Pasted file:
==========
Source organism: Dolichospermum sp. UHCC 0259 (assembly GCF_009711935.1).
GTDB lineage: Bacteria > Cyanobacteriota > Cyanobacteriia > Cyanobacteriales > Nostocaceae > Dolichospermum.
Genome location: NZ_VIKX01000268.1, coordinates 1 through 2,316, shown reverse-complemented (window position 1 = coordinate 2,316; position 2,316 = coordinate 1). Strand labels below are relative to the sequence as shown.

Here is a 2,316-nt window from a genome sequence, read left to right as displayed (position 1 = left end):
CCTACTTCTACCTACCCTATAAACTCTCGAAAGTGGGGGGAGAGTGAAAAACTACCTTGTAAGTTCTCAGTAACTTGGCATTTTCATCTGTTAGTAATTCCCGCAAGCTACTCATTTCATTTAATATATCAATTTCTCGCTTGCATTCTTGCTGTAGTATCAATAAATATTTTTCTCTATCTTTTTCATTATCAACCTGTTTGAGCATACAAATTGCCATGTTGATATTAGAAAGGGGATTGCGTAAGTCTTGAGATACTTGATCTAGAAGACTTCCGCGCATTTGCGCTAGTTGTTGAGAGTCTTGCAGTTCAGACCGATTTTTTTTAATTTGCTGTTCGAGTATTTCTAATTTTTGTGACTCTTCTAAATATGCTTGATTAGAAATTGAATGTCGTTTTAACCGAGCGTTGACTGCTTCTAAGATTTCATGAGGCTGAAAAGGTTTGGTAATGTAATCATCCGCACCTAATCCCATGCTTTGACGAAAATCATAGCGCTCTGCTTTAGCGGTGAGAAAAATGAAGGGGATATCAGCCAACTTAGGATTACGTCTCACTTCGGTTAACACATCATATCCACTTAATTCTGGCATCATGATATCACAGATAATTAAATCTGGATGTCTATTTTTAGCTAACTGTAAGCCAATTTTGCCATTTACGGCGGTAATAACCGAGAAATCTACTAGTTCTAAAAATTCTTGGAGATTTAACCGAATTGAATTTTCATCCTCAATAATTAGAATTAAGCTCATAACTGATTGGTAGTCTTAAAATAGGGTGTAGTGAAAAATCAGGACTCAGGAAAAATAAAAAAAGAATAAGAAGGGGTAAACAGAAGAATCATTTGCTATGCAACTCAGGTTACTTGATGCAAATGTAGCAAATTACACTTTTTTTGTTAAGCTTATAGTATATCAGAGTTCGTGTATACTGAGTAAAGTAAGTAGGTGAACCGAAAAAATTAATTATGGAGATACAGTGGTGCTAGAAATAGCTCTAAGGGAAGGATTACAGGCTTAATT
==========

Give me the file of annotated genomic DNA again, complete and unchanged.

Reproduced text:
Source organism: Dolichospermum sp. UHCC 0259 (assembly GCF_009711935.1).
GTDB lineage: Bacteria > Cyanobacteriota > Cyanobacteriia > Cyanobacteriales > Nostocaceae > Dolichospermum.
Genome location: NZ_VIKX01000268.1, coordinates 1 through 2,316, shown reverse-complemented (window position 1 = coordinate 2,316; position 2,316 = coordinate 1). Strand labels below are relative to the sequence as shown.

Here is a 2,316-nt window from a genome sequence, read left to right as displayed (position 1 = left end):
CCTACTTCTACCTACCCTATAAACTCTCGAAAGTGGGGGGAGAGTGAAAAACTACCTTGTAAGTTCTCAGTAACTTGGCATTTTCATCTGTTAGTAATTCCCGCAAGCTACTCATTTCATTTAATATATCAATTTCTCGCTTGCATTCTTGCTGTAGTATCAATAAATATTTTTCTCTATCTTTTTCATTATCAACCTGTTTGAGCATACAAATTGCCATGTTGATATTAGAAAGGGGATTGCGTAAGTCTTGAGATACTTGATCTAGAAGACTTCCGCGCATTTGCGCTAGTTGTTGAGAGTCTTGCAGTTCAGACCGATTTTTTTTAATTTGCTGTTCGAGTATTTCTAATTTTTGTGACTCTTCTAAATATGCTTGATTAGAAATTGAATGTCGTTTTAACCGAGCGTTGACTGCTTCTAAGATTTCATGAGGCTGAAAAGGTTTGGTAATGTAATCATCCGCACCTAATCCCATGCTTTGACGAAAATCATAGCGCTCTGCTTTAGCGGTGAGAAAAATGAAGGGGATATCAGCCAACTTAGGATTACGTCTCACTTCGGTTAACACATCATATCCACTTAATTCTGGCATCATGATATCACAGATAATTAAATCTGGATGTCTATTTTTAGCTAACTGTAAGCCAATTTTGCCATTTACGGCGGTAATAACCGAGAAATCTACTAGTTCTAAAAATTCTTGGAGATTTAACCGAATTGAATTTTCATCCTCAATAATTAGAATTAAGCTCATAACTGATTGGTAGTCTTAAAATAGGGTGTAGTGAAAAATCAGGACTCAGGAAAAATAAAAAAAGAATAAGAAGGGGTAAACAGAAGAATCATTTGCTATGCAACTCAGGTTACTTGATGCAAATGTAGCAAATTACACTTTTTTTGTTAAGCTTATAGTATATCAGAGTTCGTGTATACTGAGTAAAGTAAGTAGGTGAACCGAAAAAATTAATTATGGAGATACAGTGGTGCTAGAAATAGCTCTAAGGGAAGGATTACAGGCTTAATT